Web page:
“There are so many apathetic young people out there, but here everyone has an opinion, they really care about the issues and they’ve done their research,” said Kimber Bergo, a senior at Shadow Ridge High School. “That’s inspiring to me.”
Greenspun’s son Brian, who was an early youth forum participant and today is president and editor of the Sun, said, “The best day I have each year is the day of the youth forum, because I am renewed in my belief that tomorrow is going to be OK.”
Greenspun, who served as a moderator at Tuesday’s forum, said this year’s students “were more thoughtful, more knowledgeable, and more respectful than any other year I can remember, and that bodes well for the future.”
Other moderators, drawn from throughout the community, included U.S. District Judge Philip Pro, Clark County District Attorney David Roger, UNLV professors, lawmakers, business leaders and Clark County School Board members.
Rep. Shelley Berkley, D-Nev., who participated in the Sun Youth Forum in 1967-68 while attending Valley High School, wasted no time, plunging her students into one of the more challenging issues facing America’s leaders and international relations experts: how to contain Iran’s fledgling nuclear program.
Economic sanctions are the most effective way to respond, said Max Goldman, a junior at Desert Oasis High School.
“The only way they can fund their nuclear program is to trade with other nations,” Goldman said. “If we shut that down, we can prevent them from going forward.”
That might be a good first step, said Ian Fluellen, a senior at Las Vegas Academy, but America needs to be prepared to back up economic sanctions with the threat of a military intervention.
Trevor Griffin, a senior at Virgin Valley High School, disagreed. America can’t afford to strike every nation that threatens to develop nuclear capabilities, Griffin said. And Iran lacks the infrastructure to launch an attack on the United States, he added.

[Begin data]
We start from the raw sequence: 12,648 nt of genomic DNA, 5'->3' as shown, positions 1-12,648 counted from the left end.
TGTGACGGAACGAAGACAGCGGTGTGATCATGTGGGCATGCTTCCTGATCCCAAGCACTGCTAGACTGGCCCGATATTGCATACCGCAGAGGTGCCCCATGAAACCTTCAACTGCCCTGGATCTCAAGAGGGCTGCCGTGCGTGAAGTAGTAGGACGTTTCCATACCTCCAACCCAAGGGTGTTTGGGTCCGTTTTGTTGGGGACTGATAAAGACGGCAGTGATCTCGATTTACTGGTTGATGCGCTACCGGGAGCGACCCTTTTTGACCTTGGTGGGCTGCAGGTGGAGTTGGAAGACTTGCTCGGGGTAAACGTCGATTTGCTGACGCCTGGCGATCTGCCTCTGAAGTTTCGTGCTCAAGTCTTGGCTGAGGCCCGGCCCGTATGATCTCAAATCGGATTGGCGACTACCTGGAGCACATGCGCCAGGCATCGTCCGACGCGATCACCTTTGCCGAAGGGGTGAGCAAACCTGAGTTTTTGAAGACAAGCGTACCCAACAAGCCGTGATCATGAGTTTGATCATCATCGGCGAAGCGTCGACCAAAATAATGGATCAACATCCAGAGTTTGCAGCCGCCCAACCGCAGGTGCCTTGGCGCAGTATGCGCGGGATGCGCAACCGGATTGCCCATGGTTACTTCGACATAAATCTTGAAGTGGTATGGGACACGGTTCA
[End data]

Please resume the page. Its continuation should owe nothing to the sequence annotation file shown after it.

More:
What about Israel? Berkley asked. Does the United States bear responsibility to help protect a friendly nation and important ally that is potentially in range of an Iranian nuclear weapon?
“We don’t have to go in (to Iran) and establish a democracy, which costs a lot of money,” said Trice Butler, a senior at Legacy High School. “We just have to make sure they follow the rules of the United Nations. We’re the big guy — all of the other countries are looking to us.”
So, asked Berkley, “are we the policemen of the world?”
After pausing to consider the question, Butler answered: “When it comes down to it, we really are.”
Down the hall, state Senate Majority Leader Steven Horsford’s group of students was debating how to fix the state’s struggling economy.
The way to help the state is to cut taxes and encourage more businesses to come to Nevada, said Katie McNearney, a senior at Durango High School. That, in turn, will mean more revenue for public education, she said.
“Before we can help the schools, we have to help the state,” McNearney said.
Nevada already has low taxes when compared with other states, said Edward Bylina, a Green Valley High School senior who said his family moved from San Diego in part because of the more favorable economic climate at the time. The solution isn’t lower taxes but providing incentives for diversified businesses that offer opportunities for jobs, such as solar energy.
“We need to make Nevada a powerhouse for something besides tourism,” Bylina said.
When Horsford asked how many people believe Nevada is too dependent on revenue from tourism to cover its basic budget, nearly all of the 30 students raised their hands.